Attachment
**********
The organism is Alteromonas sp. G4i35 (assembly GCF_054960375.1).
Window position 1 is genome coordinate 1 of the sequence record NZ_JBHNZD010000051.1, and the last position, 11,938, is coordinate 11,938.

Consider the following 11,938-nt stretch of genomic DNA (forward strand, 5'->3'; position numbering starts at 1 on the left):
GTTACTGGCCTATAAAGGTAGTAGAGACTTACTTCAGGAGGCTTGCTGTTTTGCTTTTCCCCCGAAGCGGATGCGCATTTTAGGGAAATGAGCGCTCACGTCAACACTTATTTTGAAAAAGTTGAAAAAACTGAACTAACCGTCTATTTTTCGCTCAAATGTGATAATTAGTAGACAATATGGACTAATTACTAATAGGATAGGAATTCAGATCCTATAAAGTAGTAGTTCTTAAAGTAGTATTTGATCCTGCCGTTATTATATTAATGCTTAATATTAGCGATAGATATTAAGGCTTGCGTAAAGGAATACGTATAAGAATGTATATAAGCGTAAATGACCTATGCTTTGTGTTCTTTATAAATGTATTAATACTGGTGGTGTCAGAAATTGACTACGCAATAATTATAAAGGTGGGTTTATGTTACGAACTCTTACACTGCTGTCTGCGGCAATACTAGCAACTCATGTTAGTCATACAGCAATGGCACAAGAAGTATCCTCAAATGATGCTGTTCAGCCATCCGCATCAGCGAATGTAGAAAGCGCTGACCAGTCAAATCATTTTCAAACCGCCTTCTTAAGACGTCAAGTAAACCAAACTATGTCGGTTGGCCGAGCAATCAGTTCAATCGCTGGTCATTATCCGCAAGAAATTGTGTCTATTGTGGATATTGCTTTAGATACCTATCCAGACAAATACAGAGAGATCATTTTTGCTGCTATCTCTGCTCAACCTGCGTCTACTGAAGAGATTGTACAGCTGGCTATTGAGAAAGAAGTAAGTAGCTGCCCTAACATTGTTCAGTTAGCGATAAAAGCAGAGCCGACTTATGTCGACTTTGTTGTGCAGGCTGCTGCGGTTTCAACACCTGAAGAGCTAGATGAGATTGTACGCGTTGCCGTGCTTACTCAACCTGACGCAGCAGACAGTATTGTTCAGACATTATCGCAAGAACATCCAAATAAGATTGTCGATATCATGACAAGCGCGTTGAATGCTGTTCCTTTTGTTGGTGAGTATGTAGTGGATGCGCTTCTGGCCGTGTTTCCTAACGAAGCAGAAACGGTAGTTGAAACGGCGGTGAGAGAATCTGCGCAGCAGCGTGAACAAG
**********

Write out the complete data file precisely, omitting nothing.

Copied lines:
The organism is Alteromonas sp. G4i35 (assembly GCF_054960375.1).
Window position 1 is genome coordinate 1 of the sequence record NZ_JBHNZD010000051.1, and the last position, 11,938, is coordinate 11,938.

Consider the following 11,938-nt stretch of genomic DNA (forward strand, 5'->3'; position numbering starts at 1 on the left):
GTTACTGGCCTATAAAGGTAGTAGAGACTTACTTCAGGAGGCTTGCTGTTTTGCTTTTCCCCCGAAGCGGATGCGCATTTTAGGGAAATGAGCGCTCACGTCAACACTTATTTTGAAAAAGTTGAAAAAACTGAACTAACCGTCTATTTTTCGCTCAAATGTGATAATTAGTAGACAATATGGACTAATTACTAATAGGATAGGAATTCAGATCCTATAAAGTAGTAGTTCTTAAAGTAGTATTTGATCCTGCCGTTATTATATTAATGCTTAATATTAGCGATAGATATTAAGGCTTGCGTAAAGGAATACGTATAAGAATGTATATAAGCGTAAATGACCTATGCTTTGTGTTCTTTATAAATGTATTAATACTGGTGGTGTCAGAAATTGACTACGCAATAATTATAAAGGTGGGTTTATGTTACGAACTCTTACACTGCTGTCTGCGGCAATACTAGCAACTCATGTTAGTCATACAGCAATGGCACAAGAAGTATCCTCAAATGATGCTGTTCAGCCATCCGCATCAGCGAATGTAGAAAGCGCTGACCAGTCAAATCATTTTCAAACCGCCTTCTTAAGACGTCAAGTAAACCAAACTATGTCGGTTGGCCGAGCAATCAGTTCAATCGCTGGTCATTATCCGCAAGAAATTGTGTCTATTGTGGATATTGCTTTAGATACCTATCCAGACAAATACAGAGAGATCATTTTTGCTGCTATCTCTGCTCAACCTGCGTCTACTGAAGAGATTGTACAGCTGGCTATTGAGAAAGAAGTAAGTAGCTGCCCTAACATTGTTCAGTTAGCGATAAAAGCAGAGCCGACTTATGTCGACTTTGTTGTGCAGGCTGCTGCGGTTTCAACACCTGAAGAGCTAGATGAGATTGTACGCGTTGCCGTGCTTACTCAACCTGACGCAGCAGACAGTATTGTTCAGACATTATCGCAAGAACATCCAAATAAGATTGTCGATATCATGACAAGCGCGTTGAATGCTGTTCCTTTTGTTGGTGAGTATGTAGTGGATGCGCTTCTGGCCGTGTTTCCTAACGAAGCAGAAACGGTAGTTGAAACGGCGGTGAGAGAATCTGCGCAGCAGCGTGAACAAG